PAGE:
If so, you can submit your views in writing to the House of Commons Public Bill Committee which is going to consider this Bill.
National Insurance Contributions Bill
Aims of the National Insurance Contributions Bill
In his Budget speech on 20 March 2013 the Chancellor, George Osborne, announced the introduction of a new Employment Allowance: from April 2014 businesses, charities and community sports clubs would be entitled to claim up to £2,000 from their annual payment of secondary Class 1 National Insurance contributions (NICs).
Class 1 NICs are paid by both employees and employers on the employee’s earnings. The employee’s share is known as the primary contribution, the employer’s as the secondary contribution. Employers are liable to pay secondary Class 1 NICs at 13.8 per cent on all employee earnings above the secondary threshold, set at £148 a week. This tax cut is estimated to cost £1.26 billion in 2014/15, rising to £1.73 billion by 2017/18.
The main purpose of the National Insurance Contributions Bill 2013-14 is to implement the new allowance. The Bill also contains a number of miscellaneous measures announced in Budget 2013 relating to the scope of NICs.
Follow the progress of the National Insurance Contributions Bill
The National Insurance Contributions Bill was introduced into the House of Commons on 14 October 2013. The second reading of the Bill took place on 4 November 2013, giving MPs the opportunity to debate the main principles of the Bill.
The Bill has now been sent to the Public Bill Committee, where detailed examination of the Bill will take place.
Deadline for written evidence submissions
The Public Bill Committee is now able to receive written evidence. The sooner you send in your submission, the more time the Committee will have to take it into consideration.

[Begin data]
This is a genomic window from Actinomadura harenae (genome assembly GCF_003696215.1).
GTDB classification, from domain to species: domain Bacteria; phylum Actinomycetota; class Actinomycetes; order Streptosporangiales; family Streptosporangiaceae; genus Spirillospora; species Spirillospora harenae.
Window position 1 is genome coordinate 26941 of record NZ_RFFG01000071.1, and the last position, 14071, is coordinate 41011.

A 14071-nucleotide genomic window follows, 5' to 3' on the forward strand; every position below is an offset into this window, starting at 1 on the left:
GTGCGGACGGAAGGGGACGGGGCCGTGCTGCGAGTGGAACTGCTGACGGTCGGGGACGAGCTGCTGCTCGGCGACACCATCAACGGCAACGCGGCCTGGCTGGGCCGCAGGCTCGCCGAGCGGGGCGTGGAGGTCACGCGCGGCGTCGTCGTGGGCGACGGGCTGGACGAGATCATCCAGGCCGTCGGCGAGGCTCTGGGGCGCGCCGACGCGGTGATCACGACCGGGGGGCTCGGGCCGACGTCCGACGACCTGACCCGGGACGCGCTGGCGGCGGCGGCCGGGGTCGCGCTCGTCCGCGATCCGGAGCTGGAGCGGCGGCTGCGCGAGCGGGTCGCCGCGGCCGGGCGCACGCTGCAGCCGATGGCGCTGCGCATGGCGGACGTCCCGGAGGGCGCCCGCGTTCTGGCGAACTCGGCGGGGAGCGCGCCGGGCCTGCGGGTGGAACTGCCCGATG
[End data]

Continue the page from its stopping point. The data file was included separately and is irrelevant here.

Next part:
The Committee is expected to meet for the first time on Tuesday 19 November; it will stop receiving written evidence at the end of the Committee stage on Thursday 28 November.
(When the Committee reports it is no longer able to receive written evidence and it can report earlier than Thursday 28 November.)
Guidance on submitting written evidence
What should written evidence cover?
Your submission should address matters contained within the Bill and concentrate on issues where you have a special interest or expertise, and factual information of which you would like the Committee to be aware.
It is helpful if the submission includes a brief introduction about you or your organisation. The submission should not have been previously published or circulated elsewhere.
If you have any concerns about your submission, please contact the Scrutiny Unit (details below).
How should written evidence be submitted?
Your submission should be emailed to firstname.lastname@example.org. Please note that submissions sent to the Government department in charge of the Bill will not be treated as evidence to the Public Bill Committee.
Submissions should be in the form of a Word document. A summary should be provided. Paragraphs should be numbered, but there should be no page numbering.
Essential statistics or further details can be added as annexes, which should also be numbered. To make publication easier, please avoid the use of coloured graphs, complex diagrams or pictures.
As a guideline, submissions should not exceed 3,000 words.
Please include in the covering email the name, address, telephone number and email address of the person responsible for the submission. The submission should be dated.
What will happen to my evidence?
The written evidence will be circulated to all Committee Members to inform their consideration of the Bill.
Most submissions will also be published on the internet as soon as possible after the Committee has started sitting.
The Scrutiny Unit can help with any queries about written evidence.
Scrutiny Unit contact details
Telephone: 020 7219 8387
Fax: 020 7219 8381,
Address: Michelle Wenham,
Senior Executive Officer
Scrutiny Unit, 7 Millbank,
London SW1P 3JA.
Image: PA / Dominic Lipinski